UV light can turn gene into source of skin cancers, researchers find
Bio-X Affiliated Faculty Paul Khavari

A genetic mutation caused by ultraviolet light is likely the driving force behind millions of human skin cancers, according to researchers at the Stanford University School of Medicine. The mutation occurs in a gene called KNSTRN, which is involved in helping cells divide their DNA equally during cell division. Genes that cause cancer when mutated are known as oncogenes. Although KNSTRN hasn’t been previously implicated as a cause of human cancers, the research suggests it may be one of the most commonly mutated oncogenes in the world. “This previously unknown oncogene is activated by sunlight and drives the development of cutaneous squamous cell carcinomas,” said Paul Khavari, MD, PhD, the Carl J. Herzog Professor in Dermatology in the School of Medicine and chair of the Department of Dermatology. “Our research shows that skin cancers arise differently from other cancers, and that a single mutation can cause genomic catastrophe.” Cutaneous squamous cell carcinoma is the second most common cancer in humans. More than 1 million new cases are diagnosed globally each year. The researchers found that a particular region of KNSTRN is mutated in about 20 percent of cutaneous squamous cell carcinomas and in about 5 percent of melanomas. A paper describing the research was published online Sept. 7 in Nature Genetics. Khavari, who is also a member of the Stanford Cancer Institute and chief of the dermatology service at the Veterans Affairs Palo Alto Health Care System, is the senior author of the paper. Postdoctoral scholar Carolyn Lee, MD, PhD, is the lead author.


Stanford scientists map white matter connections within the human brain
Bio-X Affiliated Faculty Brian Wandell

To see, think or feel, the 100 billion neurons in our brain must exchange messages. These are transmitted over some 100 trillion specialized connections, known collectively as the "connectome." Most connections are extremely short, carrying information a few hundred-thousandths of an inch between nearby neurons. But many important connections are much longer, winding as much as a foot from one end of the brain to the other. Scientists at Stanford University have developed a mathematical and computational technology that allows researchers to more accurately map the large, long connections within the white matter tissue of living human brains. The methodology is called LiFE, for linear fascicle evaluation. The work is detailed online in Nature Methods.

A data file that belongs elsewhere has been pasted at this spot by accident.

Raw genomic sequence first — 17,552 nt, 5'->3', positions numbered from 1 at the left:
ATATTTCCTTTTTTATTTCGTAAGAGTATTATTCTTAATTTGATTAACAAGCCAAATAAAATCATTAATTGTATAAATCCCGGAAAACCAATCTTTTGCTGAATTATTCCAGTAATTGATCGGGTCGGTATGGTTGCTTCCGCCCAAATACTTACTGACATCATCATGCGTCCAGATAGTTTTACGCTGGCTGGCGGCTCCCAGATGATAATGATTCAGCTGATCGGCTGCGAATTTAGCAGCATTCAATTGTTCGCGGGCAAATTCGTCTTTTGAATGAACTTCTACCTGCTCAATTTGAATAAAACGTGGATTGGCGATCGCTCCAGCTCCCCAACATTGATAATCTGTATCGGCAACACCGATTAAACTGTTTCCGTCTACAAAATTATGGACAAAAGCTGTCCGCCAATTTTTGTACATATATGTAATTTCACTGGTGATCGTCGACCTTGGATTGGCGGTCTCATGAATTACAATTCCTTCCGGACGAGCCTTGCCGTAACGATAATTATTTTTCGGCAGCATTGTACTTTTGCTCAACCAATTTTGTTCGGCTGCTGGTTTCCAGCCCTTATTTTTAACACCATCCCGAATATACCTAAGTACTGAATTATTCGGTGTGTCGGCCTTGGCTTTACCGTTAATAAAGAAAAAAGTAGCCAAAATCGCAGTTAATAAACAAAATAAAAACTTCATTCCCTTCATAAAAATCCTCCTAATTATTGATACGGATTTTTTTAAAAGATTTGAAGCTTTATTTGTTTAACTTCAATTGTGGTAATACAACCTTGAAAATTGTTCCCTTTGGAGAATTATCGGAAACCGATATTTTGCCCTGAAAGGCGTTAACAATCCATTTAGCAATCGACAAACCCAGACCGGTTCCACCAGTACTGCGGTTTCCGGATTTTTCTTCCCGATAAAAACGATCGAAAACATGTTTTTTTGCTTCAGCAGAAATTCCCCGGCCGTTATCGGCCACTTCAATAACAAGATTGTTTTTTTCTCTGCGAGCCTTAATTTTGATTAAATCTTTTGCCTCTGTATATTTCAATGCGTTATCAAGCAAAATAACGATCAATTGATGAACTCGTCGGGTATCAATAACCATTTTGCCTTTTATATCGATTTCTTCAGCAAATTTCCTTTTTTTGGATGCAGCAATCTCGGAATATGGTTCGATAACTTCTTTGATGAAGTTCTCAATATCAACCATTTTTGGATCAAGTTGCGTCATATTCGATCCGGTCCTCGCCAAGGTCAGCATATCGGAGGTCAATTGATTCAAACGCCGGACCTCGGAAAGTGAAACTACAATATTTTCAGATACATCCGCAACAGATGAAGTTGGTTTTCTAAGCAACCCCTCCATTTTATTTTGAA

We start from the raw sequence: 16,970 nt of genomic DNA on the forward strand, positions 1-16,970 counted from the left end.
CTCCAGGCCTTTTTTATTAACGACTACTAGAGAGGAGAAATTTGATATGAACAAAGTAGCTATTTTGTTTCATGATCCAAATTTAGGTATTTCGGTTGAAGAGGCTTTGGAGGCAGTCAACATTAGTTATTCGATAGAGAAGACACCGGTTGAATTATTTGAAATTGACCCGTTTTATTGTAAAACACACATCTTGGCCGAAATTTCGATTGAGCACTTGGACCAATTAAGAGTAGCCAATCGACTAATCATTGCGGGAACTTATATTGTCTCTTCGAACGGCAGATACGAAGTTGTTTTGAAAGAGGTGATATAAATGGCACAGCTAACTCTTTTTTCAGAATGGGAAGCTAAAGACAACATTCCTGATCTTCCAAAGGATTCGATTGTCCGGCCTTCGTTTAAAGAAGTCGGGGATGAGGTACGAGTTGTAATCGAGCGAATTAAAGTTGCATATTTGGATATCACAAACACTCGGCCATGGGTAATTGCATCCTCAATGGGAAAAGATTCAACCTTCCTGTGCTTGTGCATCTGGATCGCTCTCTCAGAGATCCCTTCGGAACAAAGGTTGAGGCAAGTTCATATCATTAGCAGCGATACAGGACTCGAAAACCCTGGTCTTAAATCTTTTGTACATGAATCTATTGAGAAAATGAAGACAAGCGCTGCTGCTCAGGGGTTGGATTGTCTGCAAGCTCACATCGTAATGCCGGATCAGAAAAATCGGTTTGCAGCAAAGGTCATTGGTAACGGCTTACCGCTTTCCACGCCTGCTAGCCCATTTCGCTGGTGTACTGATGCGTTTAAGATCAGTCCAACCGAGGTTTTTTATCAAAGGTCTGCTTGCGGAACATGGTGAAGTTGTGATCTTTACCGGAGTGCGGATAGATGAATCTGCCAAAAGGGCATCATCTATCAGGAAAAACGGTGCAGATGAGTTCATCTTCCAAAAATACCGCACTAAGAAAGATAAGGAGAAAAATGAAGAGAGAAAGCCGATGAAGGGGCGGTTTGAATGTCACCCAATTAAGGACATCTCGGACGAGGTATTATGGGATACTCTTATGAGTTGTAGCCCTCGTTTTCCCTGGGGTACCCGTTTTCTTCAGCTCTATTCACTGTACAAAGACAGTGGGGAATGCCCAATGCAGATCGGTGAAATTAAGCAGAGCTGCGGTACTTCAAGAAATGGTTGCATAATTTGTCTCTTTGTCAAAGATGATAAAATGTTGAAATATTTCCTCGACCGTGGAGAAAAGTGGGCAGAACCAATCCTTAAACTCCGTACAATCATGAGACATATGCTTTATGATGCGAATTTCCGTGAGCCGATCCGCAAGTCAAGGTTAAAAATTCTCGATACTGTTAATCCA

Neurology and Neurosciences
September 19, 2014, 8 am - 9 am
LKSC Rm 130, Stanford, CA
"Multiple Sclerosis/Neuromyelitis Optica"
Speaker: Claudia Lucchinetti, Univ. of Rochester SOM
Sept 22, 2014, 4 pm - 5:30 pm
Clark Center Auditorium, Stanford, CA
"PARPs function as key regulators of protein and mRNA homeostasis"
Speaker: Paul Chang, MIT/ Koch Institute
Cardiovascular Institute
September 23, 2014, 12 pm - 1 pm
LKSC Rm 120, Stanford, CA
Frontiers in Cardiovascular Science: "Experiences in Drug Discovery"
Speaker: P. Roy Vagelos, Retired Chairman & Chief Executive Officer of Merck & Co. Inc.
Stanford Neurosciences Institute
Oct 9-10, 2014
Mackenzie Room, Huang Engineering Building, Stanford, CA
SNI Inaugural Symposium
Speakers: Ann Arvin, John Rogers, Bruce Rosen, Corinna Darian-Smith, Thomas Insel, Carla Shatz, Karl Deisseroth, Nita Farahany, Thomas Südhof, John Hennessy, William Newsome


Stanford University
Stanford Bio-X
Bio-X Seed Grants
The Stanford Bio-X Interdisciplinary Initiatives Program (IIP) provides seed funding for high-risk, high-reward, collaborative projects across the university, and have been highly successful in fostering transformative research.
Office of Technology and Licensing "Techfinder"
Search the OTL Technology Portal to find technologies available for licensing from Stanford.
Stanford Center for Professional Development
- Take advantage of your FREE membership!
- Take online graduate courses in engineering, leadership and management, bioscience, and more.
- Register for free webinars and seminars, and gets discounts on courses.
Stanford Biodesign Video Tutorials on how FDA approves medical devices
A series of video briefs recently produced by the Stanford Biodesign Program teaches innovators how to get a medical device approved for use in the United States. This free, online library of 60 videos provides detailed information on the Food and Drug Administration regulatory process, short case studies and advice on interacting with the FDA.

To learn more about Stanford Bio-X or Stanford University, please contact Dr. Hanwei Li, the Bio-X Corporate Forum Liaison, at 650-725-1523 or lhanwei1@stanford.edu, or Dr. Heideh Fattaey, the Executive Director of Bio-X Operations and Programs, at 650-799-1608 or hfattaey@stanford.edu

Release Date: 
September 18, 2014